LIVE REVIEW: KELLY OLIVER live at The Colchester Arts Centre 18th April

LIVE REVIEW: KELLY OLIVER live at The Colchester Arts Centre 18th April 1

After her submission to the XSNoize Unsigned showcase, I have been following Kelly Oliver with interest and tonight, I finally managed to catch her live (albeit as a support act) at a venue as humble as she is. The Colchester Arts Centre is a former church on the Roman wall that surrounds the town centre and typically of Churches, has great acoustics, perfect for acoustic music. So on this beautiful spring evening, it seems I’m already onto a winner.

As Kelly is introduced by the Colchester Folk Club, they remark that the headline act, Kathryn Roberts & Sean Lakeman, requested her specifically as support. She comes on stage dressed all in black bar her boots, armed with nothing but a Taylor acoustic guitar and bass drum pedal and her humble charm. After briefly saying hello to the audience she breaks into the title track of her 2016 album, Bedlam. Her sweet, high voice carries a little gravel tonight that the recordings somehow manage to miss.

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It adds a more emotional quality to her songs as her voice breaks a little with it. The first few songs are interspersed with a little commentary about each one, it’s genuinely interesting and casts her songs in a fresh light.  This particularly helps carry the story behind Lay Our Heavy Heads which she introduces as a song about her Aunt and Uncle which she tells us is inspired by the love demonstrated by her Uncle to her Aunt where after their 40 year marriage, her Aunt became terminally ill and her Uncle nursed her until her death. It’s close to home for me and the lyrics were very touching. She also joked about how she is pro marriage, that is, other peoples marriage!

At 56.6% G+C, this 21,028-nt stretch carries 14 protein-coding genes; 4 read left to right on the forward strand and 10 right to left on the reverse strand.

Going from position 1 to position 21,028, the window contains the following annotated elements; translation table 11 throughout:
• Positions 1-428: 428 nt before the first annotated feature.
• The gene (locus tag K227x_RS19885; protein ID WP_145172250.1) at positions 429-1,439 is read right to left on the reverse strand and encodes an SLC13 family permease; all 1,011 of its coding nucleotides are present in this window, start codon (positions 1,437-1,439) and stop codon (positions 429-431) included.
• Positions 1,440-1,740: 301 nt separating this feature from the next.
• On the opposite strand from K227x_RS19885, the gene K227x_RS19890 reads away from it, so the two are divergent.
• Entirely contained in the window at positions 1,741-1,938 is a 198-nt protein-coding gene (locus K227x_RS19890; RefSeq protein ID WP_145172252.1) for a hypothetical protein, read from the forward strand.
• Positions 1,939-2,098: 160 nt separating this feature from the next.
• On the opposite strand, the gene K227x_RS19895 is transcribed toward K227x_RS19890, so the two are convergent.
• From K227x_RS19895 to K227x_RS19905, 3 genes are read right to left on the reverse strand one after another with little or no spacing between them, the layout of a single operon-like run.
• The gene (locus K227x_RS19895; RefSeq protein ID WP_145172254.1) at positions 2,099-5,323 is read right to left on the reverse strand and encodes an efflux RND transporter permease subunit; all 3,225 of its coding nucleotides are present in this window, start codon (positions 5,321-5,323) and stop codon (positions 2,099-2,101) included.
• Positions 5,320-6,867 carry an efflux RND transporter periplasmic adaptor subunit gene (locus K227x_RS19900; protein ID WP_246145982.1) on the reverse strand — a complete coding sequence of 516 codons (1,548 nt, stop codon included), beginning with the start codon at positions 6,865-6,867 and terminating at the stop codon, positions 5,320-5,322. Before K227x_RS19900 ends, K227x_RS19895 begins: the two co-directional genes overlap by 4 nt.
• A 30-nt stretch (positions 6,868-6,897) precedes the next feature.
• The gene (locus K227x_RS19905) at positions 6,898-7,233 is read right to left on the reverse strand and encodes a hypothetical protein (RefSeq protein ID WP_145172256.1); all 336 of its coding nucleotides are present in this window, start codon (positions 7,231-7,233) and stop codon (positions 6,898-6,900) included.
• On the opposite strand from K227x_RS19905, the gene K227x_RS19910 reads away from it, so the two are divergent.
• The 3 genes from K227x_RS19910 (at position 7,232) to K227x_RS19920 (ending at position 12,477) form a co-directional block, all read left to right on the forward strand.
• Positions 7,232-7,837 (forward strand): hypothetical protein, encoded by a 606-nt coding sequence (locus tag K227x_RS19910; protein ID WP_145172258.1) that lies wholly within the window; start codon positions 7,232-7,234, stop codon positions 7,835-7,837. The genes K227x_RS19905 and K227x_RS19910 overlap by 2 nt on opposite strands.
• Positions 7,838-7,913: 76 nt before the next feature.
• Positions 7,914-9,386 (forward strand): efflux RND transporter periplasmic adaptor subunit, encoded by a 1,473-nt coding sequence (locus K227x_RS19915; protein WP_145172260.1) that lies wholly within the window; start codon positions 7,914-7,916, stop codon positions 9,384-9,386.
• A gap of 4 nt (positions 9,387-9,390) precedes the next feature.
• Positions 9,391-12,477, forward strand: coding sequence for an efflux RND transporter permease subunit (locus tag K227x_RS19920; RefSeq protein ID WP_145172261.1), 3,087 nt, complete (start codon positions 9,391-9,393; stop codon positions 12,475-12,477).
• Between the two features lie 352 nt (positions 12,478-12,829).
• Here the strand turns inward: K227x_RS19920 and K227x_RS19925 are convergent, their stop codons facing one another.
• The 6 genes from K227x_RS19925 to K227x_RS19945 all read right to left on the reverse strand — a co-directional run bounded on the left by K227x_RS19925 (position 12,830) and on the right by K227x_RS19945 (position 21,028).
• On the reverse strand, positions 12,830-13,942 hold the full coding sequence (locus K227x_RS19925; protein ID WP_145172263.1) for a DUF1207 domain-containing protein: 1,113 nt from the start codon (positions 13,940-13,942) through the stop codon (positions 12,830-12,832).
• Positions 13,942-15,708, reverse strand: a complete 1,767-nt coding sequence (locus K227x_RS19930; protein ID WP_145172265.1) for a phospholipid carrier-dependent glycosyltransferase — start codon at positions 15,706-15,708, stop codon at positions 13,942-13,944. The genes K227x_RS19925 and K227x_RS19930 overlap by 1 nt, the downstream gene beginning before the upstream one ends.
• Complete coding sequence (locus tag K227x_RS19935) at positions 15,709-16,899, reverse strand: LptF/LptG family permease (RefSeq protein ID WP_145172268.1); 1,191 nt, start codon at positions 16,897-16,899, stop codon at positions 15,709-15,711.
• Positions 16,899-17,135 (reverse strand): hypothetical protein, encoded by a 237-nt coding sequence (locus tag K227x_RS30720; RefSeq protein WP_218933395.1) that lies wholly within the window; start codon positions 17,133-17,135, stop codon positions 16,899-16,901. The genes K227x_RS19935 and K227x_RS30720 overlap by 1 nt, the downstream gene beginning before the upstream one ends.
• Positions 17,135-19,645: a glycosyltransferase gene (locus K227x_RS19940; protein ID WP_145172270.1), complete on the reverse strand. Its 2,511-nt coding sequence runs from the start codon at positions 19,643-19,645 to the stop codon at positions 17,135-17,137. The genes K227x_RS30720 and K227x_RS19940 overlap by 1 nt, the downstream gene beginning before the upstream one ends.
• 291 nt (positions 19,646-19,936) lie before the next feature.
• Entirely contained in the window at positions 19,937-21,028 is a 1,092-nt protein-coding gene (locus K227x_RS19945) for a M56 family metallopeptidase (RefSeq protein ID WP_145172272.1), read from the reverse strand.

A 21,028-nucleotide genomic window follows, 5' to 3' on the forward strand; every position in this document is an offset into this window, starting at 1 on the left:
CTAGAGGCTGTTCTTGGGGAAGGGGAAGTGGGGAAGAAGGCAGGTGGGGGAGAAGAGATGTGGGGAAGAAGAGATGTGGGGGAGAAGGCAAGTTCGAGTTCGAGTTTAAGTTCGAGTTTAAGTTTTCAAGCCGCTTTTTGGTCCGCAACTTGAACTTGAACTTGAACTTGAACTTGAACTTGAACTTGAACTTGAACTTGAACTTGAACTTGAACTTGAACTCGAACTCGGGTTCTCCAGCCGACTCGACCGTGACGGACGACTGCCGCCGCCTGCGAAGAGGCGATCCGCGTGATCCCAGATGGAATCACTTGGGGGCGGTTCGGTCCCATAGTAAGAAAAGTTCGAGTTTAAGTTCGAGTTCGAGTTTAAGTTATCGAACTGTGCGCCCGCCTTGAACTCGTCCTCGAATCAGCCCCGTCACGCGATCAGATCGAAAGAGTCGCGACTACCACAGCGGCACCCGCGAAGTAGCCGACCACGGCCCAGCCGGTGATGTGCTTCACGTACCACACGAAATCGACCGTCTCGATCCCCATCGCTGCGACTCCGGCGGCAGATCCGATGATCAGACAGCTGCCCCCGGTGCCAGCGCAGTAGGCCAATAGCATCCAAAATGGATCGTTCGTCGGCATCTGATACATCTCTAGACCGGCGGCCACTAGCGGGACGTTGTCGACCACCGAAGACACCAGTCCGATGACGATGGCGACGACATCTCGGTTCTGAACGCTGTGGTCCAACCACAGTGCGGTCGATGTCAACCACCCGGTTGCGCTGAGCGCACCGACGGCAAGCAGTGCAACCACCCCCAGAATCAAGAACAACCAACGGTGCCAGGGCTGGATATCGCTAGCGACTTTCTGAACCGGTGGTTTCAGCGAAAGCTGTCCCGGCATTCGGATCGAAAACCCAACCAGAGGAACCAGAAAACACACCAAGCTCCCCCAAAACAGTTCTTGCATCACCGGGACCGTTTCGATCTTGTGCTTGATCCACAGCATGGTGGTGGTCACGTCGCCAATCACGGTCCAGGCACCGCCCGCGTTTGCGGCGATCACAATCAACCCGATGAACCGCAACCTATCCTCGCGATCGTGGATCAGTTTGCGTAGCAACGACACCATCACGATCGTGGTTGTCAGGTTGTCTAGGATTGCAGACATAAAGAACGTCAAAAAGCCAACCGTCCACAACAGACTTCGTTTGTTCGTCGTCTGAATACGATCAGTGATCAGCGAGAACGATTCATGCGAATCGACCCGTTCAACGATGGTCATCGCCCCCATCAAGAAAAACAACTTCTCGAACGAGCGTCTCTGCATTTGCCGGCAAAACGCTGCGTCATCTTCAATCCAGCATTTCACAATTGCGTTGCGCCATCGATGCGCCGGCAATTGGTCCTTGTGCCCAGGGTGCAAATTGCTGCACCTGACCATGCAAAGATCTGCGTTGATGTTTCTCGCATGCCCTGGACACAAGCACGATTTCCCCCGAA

For me, the stand out track of her 30 minute set is Miles to Tralee, inspired by her grandmother’s emigration from Ireland to London where she found love, started her family, but never forgot her Irish roots or those family relationships she left behind.

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Kelly is most often pictured smiling, but from start to finish, her live performance sees her face contorting with the raw emotion of her ballads, not least during Lay Our Heavy Heads. Her mastery of the guitar is more obvious live and while her concentration is more obvious away from the mic, she makes even her most complex walking riffs seem easy.

All in all her set, while short, was excellent and I for one, look forward to catching a longer set when she next headlines.

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